Although Congress has not formally objected to the new sale within the 30-day window, there has been no public indication that the next step in the deal — a signed contract with the Defense Department — has been approved. The Pentagon has “nothing to announce at this time” about the sale, spokesman Lt. Col. Cesar Santiago said Friday.

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Sen. Chris Murphy (D-Conn.), echoing the current level of Congress, said last month that all arms sales to Saudi Arabia should be halted and that all Patriot systems there should be removed and sent to Ukraine. “If Saudi Arabia doesn’t want to side with Ukraine and the US over Russia, why should we keep these Patriots in Saudi Arabia when we need Ukraine and our NATO allies?” Murphy tweeted.

While two US-controlled Patriot systems remain in Saudi Arabia to protect American personnel from missile attacks by Houthi rebels in Yemen, most of the systems used there were purchased by the Saudis years ago and are owned by the kingdom.

Biden has said he wants to consult with lawmakers about the promised “consequences,” and while tough statements from lawmakers have bolstered his fears, the current congressional recess will give the administration some breathing room.

The strongest opposition to business as usual with royalty came from Democrats. Last month, President Roh Hanna (Calif.) and Sen. Richard Blumenthal (Conn.) introduced a bill to freeze all U.S. arms sales to Saudi Arabia until they reconsider oil production cuts. “The Saudis need to come to their senses,” Blumenthal said in announcing the measure. “The only clear purpose of cutting oil supply is to help the Russians and hurt the Americans.” A separate bill by a trio of Democratic House members led by Rep. Tom Malinowski (NJ) would require the withdrawal of US troops from Saudi Arabia and the United Arab Emirates.

Sen. Robert Menendez (DN.J.), the powerful chairman of the Senate Foreign Relations Committee, issued a statement last month that “the United States must immediately end all aspects of our cooperation with Saudi Arabia,” and he vowed: “Until the kingdom reconsiders its position on the war in Ukraine, It does not give the green light to any cooperation with Riyadh.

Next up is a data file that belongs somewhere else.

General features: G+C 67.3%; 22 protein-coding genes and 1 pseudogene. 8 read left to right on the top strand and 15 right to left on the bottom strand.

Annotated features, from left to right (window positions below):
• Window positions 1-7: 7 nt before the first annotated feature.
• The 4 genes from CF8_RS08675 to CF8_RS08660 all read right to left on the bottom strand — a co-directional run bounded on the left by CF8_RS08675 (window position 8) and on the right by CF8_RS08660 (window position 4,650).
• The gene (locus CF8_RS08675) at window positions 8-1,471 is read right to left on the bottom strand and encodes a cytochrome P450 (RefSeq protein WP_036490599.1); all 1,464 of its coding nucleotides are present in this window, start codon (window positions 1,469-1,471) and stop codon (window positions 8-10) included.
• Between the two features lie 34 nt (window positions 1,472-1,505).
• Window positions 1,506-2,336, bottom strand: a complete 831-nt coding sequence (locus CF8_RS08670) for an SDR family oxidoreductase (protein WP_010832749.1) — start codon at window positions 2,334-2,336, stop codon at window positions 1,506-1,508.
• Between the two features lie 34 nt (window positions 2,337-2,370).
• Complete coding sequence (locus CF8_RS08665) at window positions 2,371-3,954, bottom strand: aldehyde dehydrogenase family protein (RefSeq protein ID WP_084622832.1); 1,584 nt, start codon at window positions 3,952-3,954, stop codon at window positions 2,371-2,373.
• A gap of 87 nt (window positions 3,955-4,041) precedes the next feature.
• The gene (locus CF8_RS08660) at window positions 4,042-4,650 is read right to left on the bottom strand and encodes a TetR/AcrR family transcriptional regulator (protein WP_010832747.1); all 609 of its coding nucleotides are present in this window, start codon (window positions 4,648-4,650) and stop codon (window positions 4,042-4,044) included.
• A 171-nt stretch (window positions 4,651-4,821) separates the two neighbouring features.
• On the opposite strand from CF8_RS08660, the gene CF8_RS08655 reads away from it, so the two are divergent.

Most Republicans who have taken a stand on the issue have said Biden should use the cuts to increase domestic oil production, but the United States is pumping about a million barrels a day more than when Biden took office.

So far, the administration has not released any information on what sanctions may be considered during the review of the relationship, and is not rushing to make a decision. “We don’t need to rush,” Kirby said last week. Meanwhile, officials emphasized that the Saudis have taken steps to calm the anger of the US and prove that they are not leaning towards Russia.

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“Our grievances have already been made public and have already had an impact,” a senior official said. “We have seen a constructive reaction from the Saudis.”

Adding to Saudi Arabia’s vote in support of a UN General Assembly resolution condemning Russia’s illegal annexation of four Ukrainian territories last month, the kingdom’s de facto ruler, Crown Prince Mohammed bin Salman, called President Volodymyr Zelensky and said Saudi Arabia would provide $400 million. It is providing humanitarian aid to Ukraine, which is much more than the $10 million it gave in April.

The Saudis have actively supported the recently signed truce in Yemen, backed by the Biden administration. And after a long-standing U.S. push to persuade the Gulf states to adopt a regional missile defense system against Iran, the administration believes the Saudis are finally moving.

Secretary of State Antony Blinken said this was not enough yet. Speaking to Bloomberg News last week, he called the UN vote and Ukraine’s donation a “positive step” but “they don’t provide compensation.” [for] decision made by OPEC plus on production.

But the longer time passes, the more likely it is that Saudi Arabia will mend the situation and soften any US response. One key indicator could come next month, when the European Union plans to ban the shipping of Russian crude oil by sea, followed two months later by a ban on all Russian oil products and a proposed U.S. price cap. Russian oil.

Officials say the market shortfall that these measures could create could be covered by increased Saudi production. Saudi Energy Minister Abdulaziz bin Salma said this was his country’s plan in a speech at an investor conference in Riyadh last week.

The Saudis have repeatedly emphasized that their only interest is the stability of the world market. According to the minister, the reduction in production now creates additional opportunities to compensate for the upcoming sanctions against Russia, rather than creating large global shortages.

“You have to make sure you create a situation [get] Even worse, you have the ability,” he said. “We’re going to be a supplier to those who want to deliver.”

The Saudis, according to Abdulaziz, have decided to be “mature boys” as opposed to “depleting their special reserves” as a mechanism to control the markets. Biden withdrew a third of the US strategic oil reserve this year in an effort to keep gas prices down for Americans struggling with high inflation and interest rates.